Cook and Bake
You knew this was coming right? One of our favorite past times is to create delicious food together. I wrote an entire post on cooking with kids, and now is a great time to make happy memories in the kitchen.
Plus, learning how to cook is an essential life skill. I want my kids to know how to make uncomplicated but delicious meals for themselves, roommates, and future spouses so they can thrive when they leave my house one day.
In this post I list many recipes that are great to try with kids, but here are some of our favorites that my two oldest kids make by themselves, and some that we all make together.
- To use of leftover bananas: Best banana bread or Paleo Banana Bread for a healthier version. Or this Banana Cake!
- Cookies: Chocolate Chip cookies, oatmeal cookies, double chocolate cookies, peanut butter cookies, etc.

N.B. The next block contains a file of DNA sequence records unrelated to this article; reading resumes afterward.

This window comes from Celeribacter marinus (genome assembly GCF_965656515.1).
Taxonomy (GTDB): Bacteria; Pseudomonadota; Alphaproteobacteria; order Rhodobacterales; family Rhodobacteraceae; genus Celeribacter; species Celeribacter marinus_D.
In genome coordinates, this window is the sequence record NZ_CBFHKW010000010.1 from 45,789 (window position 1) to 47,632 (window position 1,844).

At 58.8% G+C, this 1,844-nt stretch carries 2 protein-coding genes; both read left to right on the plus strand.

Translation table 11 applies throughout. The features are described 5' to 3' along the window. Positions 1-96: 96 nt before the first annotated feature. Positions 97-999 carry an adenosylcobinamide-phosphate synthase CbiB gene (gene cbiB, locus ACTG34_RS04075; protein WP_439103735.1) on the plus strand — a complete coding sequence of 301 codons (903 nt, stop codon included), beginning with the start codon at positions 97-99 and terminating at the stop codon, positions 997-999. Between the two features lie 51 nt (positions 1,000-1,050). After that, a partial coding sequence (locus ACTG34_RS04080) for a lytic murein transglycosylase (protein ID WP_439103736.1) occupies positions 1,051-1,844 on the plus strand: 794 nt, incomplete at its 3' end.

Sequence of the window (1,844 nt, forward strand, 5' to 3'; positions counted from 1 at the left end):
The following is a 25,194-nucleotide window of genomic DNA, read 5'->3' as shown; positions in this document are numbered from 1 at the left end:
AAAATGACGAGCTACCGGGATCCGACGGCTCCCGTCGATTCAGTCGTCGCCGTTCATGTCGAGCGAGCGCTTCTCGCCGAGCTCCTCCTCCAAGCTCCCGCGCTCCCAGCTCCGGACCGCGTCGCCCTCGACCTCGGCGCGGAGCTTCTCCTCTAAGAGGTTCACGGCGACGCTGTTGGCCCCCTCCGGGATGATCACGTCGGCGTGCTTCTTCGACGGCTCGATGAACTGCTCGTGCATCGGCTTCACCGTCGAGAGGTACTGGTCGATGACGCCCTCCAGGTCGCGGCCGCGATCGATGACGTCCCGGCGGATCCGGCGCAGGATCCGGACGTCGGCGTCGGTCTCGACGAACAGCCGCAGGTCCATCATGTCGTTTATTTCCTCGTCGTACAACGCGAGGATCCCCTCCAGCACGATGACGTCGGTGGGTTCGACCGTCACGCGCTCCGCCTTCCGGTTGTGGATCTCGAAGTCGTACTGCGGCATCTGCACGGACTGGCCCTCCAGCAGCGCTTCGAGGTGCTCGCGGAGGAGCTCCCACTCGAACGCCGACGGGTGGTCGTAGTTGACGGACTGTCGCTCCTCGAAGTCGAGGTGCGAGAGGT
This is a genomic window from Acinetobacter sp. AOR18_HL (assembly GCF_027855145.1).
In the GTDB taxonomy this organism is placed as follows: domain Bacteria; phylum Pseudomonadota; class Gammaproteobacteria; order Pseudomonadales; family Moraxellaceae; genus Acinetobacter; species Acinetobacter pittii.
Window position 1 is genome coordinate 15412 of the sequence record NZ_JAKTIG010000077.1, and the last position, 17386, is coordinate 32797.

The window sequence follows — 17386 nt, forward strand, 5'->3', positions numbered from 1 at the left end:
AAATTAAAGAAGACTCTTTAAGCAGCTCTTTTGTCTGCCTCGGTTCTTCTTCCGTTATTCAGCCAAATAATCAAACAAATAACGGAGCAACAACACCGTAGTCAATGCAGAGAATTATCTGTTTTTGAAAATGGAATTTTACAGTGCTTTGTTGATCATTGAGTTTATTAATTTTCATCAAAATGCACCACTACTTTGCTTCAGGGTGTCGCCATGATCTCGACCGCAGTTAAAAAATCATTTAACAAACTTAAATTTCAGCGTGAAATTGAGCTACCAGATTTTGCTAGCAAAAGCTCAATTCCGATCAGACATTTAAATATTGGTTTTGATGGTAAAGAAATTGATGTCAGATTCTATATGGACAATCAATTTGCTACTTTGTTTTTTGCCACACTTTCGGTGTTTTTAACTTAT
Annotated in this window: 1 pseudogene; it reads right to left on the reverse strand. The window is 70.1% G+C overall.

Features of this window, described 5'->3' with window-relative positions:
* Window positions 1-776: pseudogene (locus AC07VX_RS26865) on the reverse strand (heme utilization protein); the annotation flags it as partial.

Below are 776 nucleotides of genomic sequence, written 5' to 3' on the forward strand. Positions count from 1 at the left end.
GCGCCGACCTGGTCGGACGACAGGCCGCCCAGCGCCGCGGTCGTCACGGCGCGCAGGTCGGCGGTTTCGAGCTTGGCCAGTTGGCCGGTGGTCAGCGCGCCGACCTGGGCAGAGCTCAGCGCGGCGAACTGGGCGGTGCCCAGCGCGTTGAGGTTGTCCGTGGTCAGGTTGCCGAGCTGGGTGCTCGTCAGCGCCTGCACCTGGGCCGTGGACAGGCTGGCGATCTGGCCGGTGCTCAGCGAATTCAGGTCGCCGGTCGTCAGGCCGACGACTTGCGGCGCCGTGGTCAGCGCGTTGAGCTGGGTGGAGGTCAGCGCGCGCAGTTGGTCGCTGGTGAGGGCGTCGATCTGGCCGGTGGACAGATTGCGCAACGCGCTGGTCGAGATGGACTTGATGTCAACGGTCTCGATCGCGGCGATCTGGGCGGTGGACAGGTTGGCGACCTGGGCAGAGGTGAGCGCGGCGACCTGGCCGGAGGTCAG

- Homemade Pizza sauce and pizza dough
- Bethany makes these Greek meatballs with tatziki a few times a month.
- Cinnamon Rolls
- Homemade Mac and Cheese
- Healthy No-Bake Cookies
- Puppy Chow – my all-time favorite treat to make and eat.
How to handle toddlers and babies
This is THE question I get asked all the time! What do you do with the littlest members of the family while you’re teaching the others? The answer is: it changes every day. However, I have found that consistency is key. I teach my kids early on how to play independently while school is in session.
But honestly, most of the time my babies/toddlers are just there. They crawl around, sit on my lap, play with rulers, etc. One of my favorite things about homeschooling is that we are all in it together. So I try to let the youngest kids be as involved as possible. I also believe their minds are like sponges. So the more the younger kids are around during school time, the more likely they are to learn some of what I am teaching the older kids.
Here are some of my best tips for dealing with dem babies!
Give them time before school